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ARS Home » Midwest Area » Madison, Wisconsin » U.S. Dairy Forage Research Center » Cell Wall Biology and Utilization Research » Research » Publications at this Location » Publication #326658

Research Project: Reassembly of Cattle Immune Gene Clusters for Quantitative Analysis

Location: Cell Wall Biology and Utilization Research

Title: Resolving misassembled cattle immune gene clusters with hierarchical, long read sequencing

item Bickhart, Derek
item HAMMOND, JOHN - Pirbright Laboratory
item SCHWARTZ, JOHN - Pirbright Laboratory
item HEIMEIER, DOROTHEA - Pirbright Laboratory
item Smith, Timothy - Tim

Submitted to: International Society for Animal Genetics (ISAG)
Publication Type: Abstract Only
Publication Acceptance Date: 4/11/2016
Publication Date: 7/23/2016
Citation: Bickhart, D.M., Hammond, J.A., Schwartz, J.C., Heimeier, D., Smith, T.P. 2016. Resolving misassembled cattle immune gene clusters with hierarchical, long read sequencing. International Society for Animal Genetics (ISAG). Salt Lake City, UT, July 23-27. p. 105–106 (P4054).

Interpretive Summary:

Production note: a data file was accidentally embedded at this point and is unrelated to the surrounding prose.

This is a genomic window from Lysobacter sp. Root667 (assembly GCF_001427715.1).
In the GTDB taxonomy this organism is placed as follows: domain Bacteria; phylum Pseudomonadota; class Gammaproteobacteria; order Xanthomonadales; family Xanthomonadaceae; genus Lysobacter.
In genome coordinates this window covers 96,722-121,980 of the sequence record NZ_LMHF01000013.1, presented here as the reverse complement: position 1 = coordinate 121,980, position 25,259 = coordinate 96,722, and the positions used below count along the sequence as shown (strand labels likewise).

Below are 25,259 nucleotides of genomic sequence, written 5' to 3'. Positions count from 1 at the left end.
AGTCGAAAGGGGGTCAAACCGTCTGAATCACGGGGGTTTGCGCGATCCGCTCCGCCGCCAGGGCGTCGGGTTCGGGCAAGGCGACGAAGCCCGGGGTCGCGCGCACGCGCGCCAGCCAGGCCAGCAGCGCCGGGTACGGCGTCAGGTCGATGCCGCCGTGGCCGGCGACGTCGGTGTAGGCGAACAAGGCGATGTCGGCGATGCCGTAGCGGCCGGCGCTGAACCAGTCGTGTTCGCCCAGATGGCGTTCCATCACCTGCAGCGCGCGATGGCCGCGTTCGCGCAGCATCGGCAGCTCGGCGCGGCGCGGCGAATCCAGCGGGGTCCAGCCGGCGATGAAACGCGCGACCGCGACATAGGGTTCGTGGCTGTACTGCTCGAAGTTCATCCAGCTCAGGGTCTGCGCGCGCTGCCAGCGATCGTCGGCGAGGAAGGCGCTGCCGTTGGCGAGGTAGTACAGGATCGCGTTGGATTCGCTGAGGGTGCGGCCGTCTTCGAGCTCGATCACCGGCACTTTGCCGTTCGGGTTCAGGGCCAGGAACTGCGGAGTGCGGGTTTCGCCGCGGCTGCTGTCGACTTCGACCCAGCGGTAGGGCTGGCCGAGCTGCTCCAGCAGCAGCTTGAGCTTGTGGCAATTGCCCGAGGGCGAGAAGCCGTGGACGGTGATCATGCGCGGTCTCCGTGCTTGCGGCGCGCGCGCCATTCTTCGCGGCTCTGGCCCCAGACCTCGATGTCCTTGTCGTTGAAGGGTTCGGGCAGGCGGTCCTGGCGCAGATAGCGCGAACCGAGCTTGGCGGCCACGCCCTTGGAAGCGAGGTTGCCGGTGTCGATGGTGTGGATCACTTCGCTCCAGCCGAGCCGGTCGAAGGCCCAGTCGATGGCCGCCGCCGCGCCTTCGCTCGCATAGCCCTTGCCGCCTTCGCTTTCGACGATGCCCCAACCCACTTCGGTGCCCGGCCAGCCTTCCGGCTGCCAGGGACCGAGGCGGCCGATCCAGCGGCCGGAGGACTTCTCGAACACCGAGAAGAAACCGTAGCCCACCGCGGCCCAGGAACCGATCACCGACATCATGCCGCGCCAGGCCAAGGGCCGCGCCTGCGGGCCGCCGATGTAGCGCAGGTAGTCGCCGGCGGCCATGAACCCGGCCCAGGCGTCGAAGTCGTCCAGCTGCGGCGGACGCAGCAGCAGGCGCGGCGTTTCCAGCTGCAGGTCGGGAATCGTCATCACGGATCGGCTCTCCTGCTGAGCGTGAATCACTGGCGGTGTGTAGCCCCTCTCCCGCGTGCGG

Technical Abstract: Animal health is a critical component of productivity; however, current genomic selection genotyping tools have a paucity of genetic markers within key immune gene clusters (IGC) involved in the cattle innate and adaptive immune systems. With diseases such as Bovine Tuberculosis and Johne’s disease costing the UK and US industries an annual £50 million and $200 million, respectively, identifying genetic markers associated with disease resistance will greatly assist producers. The high genetic diversity and highly repetitive nature of IGCs also means that the cattle reference genome assembly contains many mistakes or greatly underrepresents the true diversity of alleles in these clusters. To properly identify and annotate the breadth of IGC alleles, we use a hierarchical assembly approach that sequences bacterial artificial chromosome (BAC) library clones that span target sites with long read sequencing. The sequencing of 46 such BACs has already identified an alternative allele for the natural killer cell (NKC) cluster that is currently not represented on the cattle reference genome. In total, replacement NKC sequence fills 10 existing sequence gaps on the genome and removes an improperly assigned contig containing olfactory receptor genes. Further assembly polishing using this approach will finally enable the interrogation of functional variants within IGC regions, thereby enabling future genomic selection of animal health traits.